On What basis (i.e. what kinds of reasons and considerations are relevant) in making the decision on the moral permissibility of Suleman and her doctor’s actions?
(Fowler Hall Series from June 5, 2016)*
You have been shipwrecked on a desert island with ar woman who has with her a hoard of gold. She asks that, if she dies, to promise to honor her request on how to dispose of her large assets.
- What are the goods realized in agreeing to honor her request?
What are the goods realized in not committing yourself to honor her request? Would you agree to her request?
The wealthy dowager is from South Adelaide, where you also have lived for many years. Assuming you have agreed to her request to dispose of her assets, she asks that you give her assets to the South Adelaide Jockey Club, despite the fact that they are well endowed and that there are other pressing needs in the community, given the divide between landowners and most workers. This includes limited medical resources, such as the unavailability of prenatal care, childhood inoculations, and dental care. Despite any protests you offer, she insists that you honor your promise. After you agree, she writes down her will and on a separate piece of paper names you as executor to dispose of her considerable assets. She signs both documents. No one else is aware of her desires and these two documents.
Our wealthy dowager dies. You are then rescued. You find yourself weighing whether or not you should honor her request or destroy the will and otherwise dispose of some or all of her assets.
- What goods are realized in honoring the person’s request to give all to the Jockey Club?
What goods are realized in giving some or all of the assets to the community center? What would you do? Why?
- What would you do if the request were to give the money to the Australian Ku Klux Klan?
Why is your response the same or different then when you were asked to give her assets to the South Adelaide Jockey Club?
Developed by Timothy F. Sedgwick from a classic case described in Sissela Bok, Lying: Moral Choice in Public and Private Life (NY: Vintage, 1978), p. 54.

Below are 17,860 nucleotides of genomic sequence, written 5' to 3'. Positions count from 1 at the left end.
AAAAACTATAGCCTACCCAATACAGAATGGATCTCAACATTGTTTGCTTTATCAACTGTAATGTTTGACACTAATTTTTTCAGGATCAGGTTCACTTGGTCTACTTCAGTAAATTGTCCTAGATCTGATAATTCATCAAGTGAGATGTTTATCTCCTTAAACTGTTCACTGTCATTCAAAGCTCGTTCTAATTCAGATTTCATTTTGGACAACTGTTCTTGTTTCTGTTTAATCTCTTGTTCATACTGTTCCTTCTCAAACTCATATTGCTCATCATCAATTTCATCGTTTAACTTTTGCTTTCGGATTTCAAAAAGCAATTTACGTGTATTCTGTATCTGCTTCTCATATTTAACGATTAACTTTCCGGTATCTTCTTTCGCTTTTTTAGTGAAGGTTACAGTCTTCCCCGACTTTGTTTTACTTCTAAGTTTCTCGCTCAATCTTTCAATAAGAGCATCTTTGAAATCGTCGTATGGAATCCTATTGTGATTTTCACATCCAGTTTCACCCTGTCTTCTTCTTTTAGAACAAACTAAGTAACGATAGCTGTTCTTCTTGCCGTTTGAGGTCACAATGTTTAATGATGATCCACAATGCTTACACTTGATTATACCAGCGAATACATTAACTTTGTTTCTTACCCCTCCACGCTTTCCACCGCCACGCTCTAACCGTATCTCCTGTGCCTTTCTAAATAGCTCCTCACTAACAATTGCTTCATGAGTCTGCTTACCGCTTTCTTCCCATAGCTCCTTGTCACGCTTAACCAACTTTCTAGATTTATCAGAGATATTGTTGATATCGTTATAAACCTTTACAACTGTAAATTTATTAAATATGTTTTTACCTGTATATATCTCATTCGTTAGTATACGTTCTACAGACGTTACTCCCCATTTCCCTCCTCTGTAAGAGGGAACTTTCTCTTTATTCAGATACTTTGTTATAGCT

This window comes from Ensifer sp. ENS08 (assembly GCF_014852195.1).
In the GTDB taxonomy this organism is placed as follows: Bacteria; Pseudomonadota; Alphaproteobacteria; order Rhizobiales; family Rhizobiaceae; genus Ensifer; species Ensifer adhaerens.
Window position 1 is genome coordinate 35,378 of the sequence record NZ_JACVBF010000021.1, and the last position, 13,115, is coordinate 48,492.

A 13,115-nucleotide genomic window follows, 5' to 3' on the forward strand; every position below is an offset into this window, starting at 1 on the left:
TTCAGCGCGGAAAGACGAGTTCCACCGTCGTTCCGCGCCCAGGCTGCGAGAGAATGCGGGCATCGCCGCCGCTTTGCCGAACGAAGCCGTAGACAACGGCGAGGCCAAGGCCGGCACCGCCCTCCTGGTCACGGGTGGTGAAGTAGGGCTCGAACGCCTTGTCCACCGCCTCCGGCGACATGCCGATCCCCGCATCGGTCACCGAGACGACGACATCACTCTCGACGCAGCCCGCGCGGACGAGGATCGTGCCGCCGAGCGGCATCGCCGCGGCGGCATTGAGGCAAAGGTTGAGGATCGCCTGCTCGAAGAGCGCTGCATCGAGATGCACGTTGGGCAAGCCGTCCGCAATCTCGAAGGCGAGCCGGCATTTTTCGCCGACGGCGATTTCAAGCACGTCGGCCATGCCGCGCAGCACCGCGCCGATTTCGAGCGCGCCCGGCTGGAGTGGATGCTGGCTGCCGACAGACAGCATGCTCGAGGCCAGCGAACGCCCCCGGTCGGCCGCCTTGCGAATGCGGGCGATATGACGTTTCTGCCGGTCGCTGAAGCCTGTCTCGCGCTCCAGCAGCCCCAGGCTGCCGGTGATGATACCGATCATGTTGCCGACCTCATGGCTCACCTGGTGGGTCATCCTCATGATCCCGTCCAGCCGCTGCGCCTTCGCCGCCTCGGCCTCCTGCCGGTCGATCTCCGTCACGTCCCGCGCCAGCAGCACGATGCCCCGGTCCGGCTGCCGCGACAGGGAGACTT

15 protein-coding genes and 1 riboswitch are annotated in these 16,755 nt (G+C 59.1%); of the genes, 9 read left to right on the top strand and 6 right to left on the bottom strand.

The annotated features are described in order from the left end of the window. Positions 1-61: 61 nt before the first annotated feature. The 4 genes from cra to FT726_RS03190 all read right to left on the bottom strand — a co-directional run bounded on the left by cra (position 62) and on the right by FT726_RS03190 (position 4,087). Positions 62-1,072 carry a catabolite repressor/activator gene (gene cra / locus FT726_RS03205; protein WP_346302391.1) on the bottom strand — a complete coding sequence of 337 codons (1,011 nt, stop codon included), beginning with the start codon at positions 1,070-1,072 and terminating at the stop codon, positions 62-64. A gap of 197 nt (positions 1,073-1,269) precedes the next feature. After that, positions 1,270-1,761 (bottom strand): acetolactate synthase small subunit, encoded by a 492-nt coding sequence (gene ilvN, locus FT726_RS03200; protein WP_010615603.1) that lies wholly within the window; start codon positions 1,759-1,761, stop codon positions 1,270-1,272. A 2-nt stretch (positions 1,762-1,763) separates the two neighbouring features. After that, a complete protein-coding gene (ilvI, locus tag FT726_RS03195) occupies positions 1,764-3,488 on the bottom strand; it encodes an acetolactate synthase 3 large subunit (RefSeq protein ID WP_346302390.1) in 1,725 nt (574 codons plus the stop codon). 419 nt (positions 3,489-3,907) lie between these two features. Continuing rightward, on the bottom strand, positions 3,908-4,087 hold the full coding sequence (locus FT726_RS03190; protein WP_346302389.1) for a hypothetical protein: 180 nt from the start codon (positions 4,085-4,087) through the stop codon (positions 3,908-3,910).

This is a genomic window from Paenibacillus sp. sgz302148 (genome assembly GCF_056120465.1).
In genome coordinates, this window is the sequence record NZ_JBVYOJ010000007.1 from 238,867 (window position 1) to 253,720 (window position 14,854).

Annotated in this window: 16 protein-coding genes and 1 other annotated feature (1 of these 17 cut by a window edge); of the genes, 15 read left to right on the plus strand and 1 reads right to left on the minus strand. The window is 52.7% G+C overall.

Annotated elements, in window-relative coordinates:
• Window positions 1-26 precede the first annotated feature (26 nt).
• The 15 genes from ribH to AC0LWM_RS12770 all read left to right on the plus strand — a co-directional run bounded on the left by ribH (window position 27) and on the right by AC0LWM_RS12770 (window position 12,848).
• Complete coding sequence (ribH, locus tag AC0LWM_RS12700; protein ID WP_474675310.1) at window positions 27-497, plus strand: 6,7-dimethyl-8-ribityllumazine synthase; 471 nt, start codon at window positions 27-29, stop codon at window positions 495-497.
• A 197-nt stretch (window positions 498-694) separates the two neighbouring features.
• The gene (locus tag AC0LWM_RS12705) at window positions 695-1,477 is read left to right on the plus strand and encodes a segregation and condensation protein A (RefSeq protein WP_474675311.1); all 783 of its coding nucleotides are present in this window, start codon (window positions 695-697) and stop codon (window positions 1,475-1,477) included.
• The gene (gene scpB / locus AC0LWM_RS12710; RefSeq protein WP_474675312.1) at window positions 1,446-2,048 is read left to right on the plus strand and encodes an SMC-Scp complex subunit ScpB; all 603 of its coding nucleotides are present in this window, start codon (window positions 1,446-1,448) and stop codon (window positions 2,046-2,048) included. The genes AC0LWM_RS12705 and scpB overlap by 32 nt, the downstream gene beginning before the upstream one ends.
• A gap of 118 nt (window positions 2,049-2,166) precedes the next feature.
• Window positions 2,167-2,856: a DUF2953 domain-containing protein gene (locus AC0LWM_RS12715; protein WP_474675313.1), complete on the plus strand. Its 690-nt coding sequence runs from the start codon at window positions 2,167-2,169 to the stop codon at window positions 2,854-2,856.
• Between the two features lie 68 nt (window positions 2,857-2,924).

Reflections from Timothy Sedgwick, Clinton S. Quin Professor of Christian Ethics, Virginia Seminary
Moral decisions arise from the conflicts of goods which happen in the course of life.
Some goods are always sacrificed for the sake of other goods; hence, human life and specifically the moral life has to it a certain pathos or suffering. This suffering is the experience of limitations pressed upon us. As parents and friends well know, to honor another’s choice is sometimes to suffer that choice in our lives, for example, in terms of the burden of disappointment we may bear or in terms of what we may subsequently do.
To honor someone’s request is to honor his or her freedom and more specifically self-determination. We might say, to be a person is to make choices about one’s own life. This is spoken of as a matter of respect for autonomy, literally respect for giving the law to oneself. We invoke this good as a reason for action when we say that we should follow the principle of respect for autonomy. In other words, respect for autonomy is a warrant for our actions.
To refuse to honor someone’s self-determination is to claim that another good outweighs or trumps a person’s choice. We may believe we know what is best. In such cases, there are other goods that we believe outweigh a person’s self-determination. This is often expressed by saying we should do the greater good. The moral principle that expresses this reason for action is the principle of beneficence.
We might also refuse to honor someone’s self-determination because to do so would be to harm others. In such cases, we say that we “do no harm.” The moral principle that expresses this reason for action is the principle of nonmaleficence.
Principles do not tell us what to do. Rather, they name the different goods (or kinds of goods) that we seek to honor or realize when we act. Their most important task is first of all to help us see the goods that may be in conflict.